Second, those rules must be interpreted in the same way as any other rules that are found in a UK statute. The system that those rules laid down must, of course, be taken to have been intended to create a system for the exercise of legislative power by the Scottish Parliament that was coherent, stable and workable. This is a factor that it is proper to have in mind. But it is not a principle of construction that is peculiar to the 1998 Act. It is a factor that is common to any other statute that has been enacted by the legislature, whether at Westminster or at Holyrood. The best way of ensuring that a coherent, stable and workable outcome is achieved is to adopt an approach to the meaning of a statute that is constant and predictable. This will be achieved if the legislation is construed according to the ordinary meaning of the words used.
 Third, the description of the Act as a constitutional statute cannot be taken, in itself, to be a guide to its interpretation. The statute must be interpreted like any other statute. But the purpose of the Act has informed the statutory language. Its concern must be taken to have been that the Scottish Parliament should be able to legislate effectively about matters that were intended to be devolved to it, while ensuring that there were adequate safeguards for those matters that were intended to be reserved. That purpose provides the context for any discussion about legislative competence. So it is proper to have regard to the purpose if help is needed as to what the words actually mean. The fact that sec 29 provides a mechanism for determining whether a provision of an Act of the Scottish Parliament is outside, rather than inside, competence does not create a presumption in favour of competence. But it helps to show that one of the purposes of the 1998 Act was to enable the Parliament to make such laws within the powers given to it by sec 28 as it thought fit. It was intended, within carefully defined limits, to be a generous settlement of legislative authority.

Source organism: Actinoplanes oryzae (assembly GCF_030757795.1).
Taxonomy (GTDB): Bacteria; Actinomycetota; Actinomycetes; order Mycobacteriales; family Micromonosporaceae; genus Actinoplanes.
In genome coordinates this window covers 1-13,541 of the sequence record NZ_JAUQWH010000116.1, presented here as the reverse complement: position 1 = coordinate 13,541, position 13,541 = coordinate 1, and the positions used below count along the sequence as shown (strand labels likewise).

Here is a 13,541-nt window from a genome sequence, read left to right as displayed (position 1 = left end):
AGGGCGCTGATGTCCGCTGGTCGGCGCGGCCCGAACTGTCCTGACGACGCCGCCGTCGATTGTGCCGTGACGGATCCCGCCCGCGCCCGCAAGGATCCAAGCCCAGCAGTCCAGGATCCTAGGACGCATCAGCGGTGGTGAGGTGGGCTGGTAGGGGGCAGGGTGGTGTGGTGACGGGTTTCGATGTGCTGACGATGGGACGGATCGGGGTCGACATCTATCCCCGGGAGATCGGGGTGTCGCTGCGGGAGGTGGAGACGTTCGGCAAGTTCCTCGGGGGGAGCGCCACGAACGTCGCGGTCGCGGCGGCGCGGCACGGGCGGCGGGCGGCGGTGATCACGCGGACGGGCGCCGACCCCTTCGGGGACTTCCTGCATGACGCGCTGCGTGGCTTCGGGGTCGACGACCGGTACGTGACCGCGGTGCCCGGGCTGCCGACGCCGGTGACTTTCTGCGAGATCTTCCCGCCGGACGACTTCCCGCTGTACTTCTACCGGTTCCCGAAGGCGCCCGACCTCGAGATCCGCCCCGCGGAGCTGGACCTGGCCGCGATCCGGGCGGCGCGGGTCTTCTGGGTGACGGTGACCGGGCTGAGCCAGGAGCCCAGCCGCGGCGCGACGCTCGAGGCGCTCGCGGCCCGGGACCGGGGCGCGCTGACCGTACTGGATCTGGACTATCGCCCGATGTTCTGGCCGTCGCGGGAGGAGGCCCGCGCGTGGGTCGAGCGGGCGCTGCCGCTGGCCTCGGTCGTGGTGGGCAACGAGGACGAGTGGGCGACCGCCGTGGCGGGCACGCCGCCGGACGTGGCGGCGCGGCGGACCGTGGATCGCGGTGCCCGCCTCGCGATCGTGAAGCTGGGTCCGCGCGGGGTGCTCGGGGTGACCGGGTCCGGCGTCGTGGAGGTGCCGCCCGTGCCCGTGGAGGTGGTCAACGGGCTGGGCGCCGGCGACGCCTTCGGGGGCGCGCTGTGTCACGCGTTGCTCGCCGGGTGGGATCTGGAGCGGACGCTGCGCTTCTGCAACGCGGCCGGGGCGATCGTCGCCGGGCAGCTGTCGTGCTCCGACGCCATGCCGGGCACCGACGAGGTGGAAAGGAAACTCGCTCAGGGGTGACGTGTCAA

The Scotland Act 2016 s.1; s.2
1 Permanence of the Scottish Parliament and Scottish Government
In the Scotland Act 1998 after Part 2 (the Scottish Administration) insert-
"PART 2A Permanence of the Scottish Parliament and Scottish Government
63A Permanence of the Scottish Parliament and Scottish Government
(1) The Scottish Parliament and the Scottish Government are a permanent part of the United Kingdom's constitutional arrangements.
(2) The purpose of this section is, with due regard to the other provisions of this Act, to signify the commitment of the Parliament and Government of the United Kingdom to the Scottish Parliament and the Scottish Government.
(3) In view of that commitment it is declared that the Scottish Parliament and the Scottish Government are not to be abolished except on the basis of a decision of the people of Scotland voting in a referendum."
2 The Sewel convention
In section 28 of the Scotland Act 1998 (Acts of the Scottish Parliament) at the end add-
"(8) But it is recognised that the Parliament of the United Kingdom will not normally legislate with regard to devolved matters without the consent of the Scottish Parliament."